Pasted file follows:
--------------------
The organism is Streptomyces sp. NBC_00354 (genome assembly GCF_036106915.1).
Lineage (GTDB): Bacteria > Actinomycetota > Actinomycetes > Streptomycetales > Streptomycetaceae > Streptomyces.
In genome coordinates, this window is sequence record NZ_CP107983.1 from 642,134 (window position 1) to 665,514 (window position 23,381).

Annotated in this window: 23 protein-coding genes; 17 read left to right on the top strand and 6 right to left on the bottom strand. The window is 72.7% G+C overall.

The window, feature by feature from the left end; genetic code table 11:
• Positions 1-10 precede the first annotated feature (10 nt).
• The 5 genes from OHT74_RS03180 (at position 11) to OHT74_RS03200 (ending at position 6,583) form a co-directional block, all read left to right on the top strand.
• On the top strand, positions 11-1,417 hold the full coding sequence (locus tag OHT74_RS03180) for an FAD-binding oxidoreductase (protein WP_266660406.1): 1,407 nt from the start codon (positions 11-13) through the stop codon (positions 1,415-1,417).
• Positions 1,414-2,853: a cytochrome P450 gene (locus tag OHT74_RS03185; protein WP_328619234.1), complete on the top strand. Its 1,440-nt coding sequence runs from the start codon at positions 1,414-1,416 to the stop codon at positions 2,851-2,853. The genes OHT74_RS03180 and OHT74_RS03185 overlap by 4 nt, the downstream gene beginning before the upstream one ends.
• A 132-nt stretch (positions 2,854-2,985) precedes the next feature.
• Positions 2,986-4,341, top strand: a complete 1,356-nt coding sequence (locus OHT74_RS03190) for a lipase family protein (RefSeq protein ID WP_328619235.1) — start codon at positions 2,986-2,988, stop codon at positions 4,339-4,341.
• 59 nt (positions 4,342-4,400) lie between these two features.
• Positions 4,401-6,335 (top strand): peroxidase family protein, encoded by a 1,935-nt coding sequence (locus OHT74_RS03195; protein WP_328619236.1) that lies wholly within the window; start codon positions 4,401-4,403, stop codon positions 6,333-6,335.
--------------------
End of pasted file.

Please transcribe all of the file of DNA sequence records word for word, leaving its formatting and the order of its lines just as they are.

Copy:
The organism is Streptomyces sp. NBC_00354 (genome assembly GCF_036106915.1).
Lineage (GTDB): Bacteria > Actinomycetota > Actinomycetes > Streptomycetales > Streptomycetaceae > Streptomyces.
In genome coordinates, this window is sequence record NZ_CP107983.1 from 642,134 (window position 1) to 665,514 (window position 23,381).

Annotated in this window: 23 protein-coding genes; 17 read left to right on the top strand and 6 right to left on the bottom strand. The window is 72.7% G+C overall.

The window, feature by feature from the left end; genetic code table 11:
• Positions 1-10 precede the first annotated feature (10 nt).
• The 5 genes from OHT74_RS03180 (at position 11) to OHT74_RS03200 (ending at position 6,583) form a co-directional block, all read left to right on the top strand.
• On the top strand, positions 11-1,417 hold the full coding sequence (locus tag OHT74_RS03180) for an FAD-binding oxidoreductase (protein WP_266660406.1): 1,407 nt from the start codon (positions 11-13) through the stop codon (positions 1,415-1,417).
• Positions 1,414-2,853: a cytochrome P450 gene (locus tag OHT74_RS03185; protein WP_328619234.1), complete on the top strand. Its 1,440-nt coding sequence runs from the start codon at positions 1,414-1,416 to the stop codon at positions 2,851-2,853. The genes OHT74_RS03180 and OHT74_RS03185 overlap by 4 nt, the downstream gene beginning before the upstream one ends.
• A 132-nt stretch (positions 2,854-2,985) precedes the next feature.
• Positions 2,986-4,341, top strand: a complete 1,356-nt coding sequence (locus OHT74_RS03190) for a lipase family protein (RefSeq protein ID WP_328619235.1) — start codon at positions 2,986-2,988, stop codon at positions 4,339-4,341.
• 59 nt (positions 4,342-4,400) lie between these two features.
• Positions 4,401-6,335 (top strand): peroxidase family protein, encoded by a 1,935-nt coding sequence (locus OHT74_RS03195; protein WP_328619236.1) that lies wholly within the window; start codon positions 4,401-4,403, stop codon positions 6,333-6,335.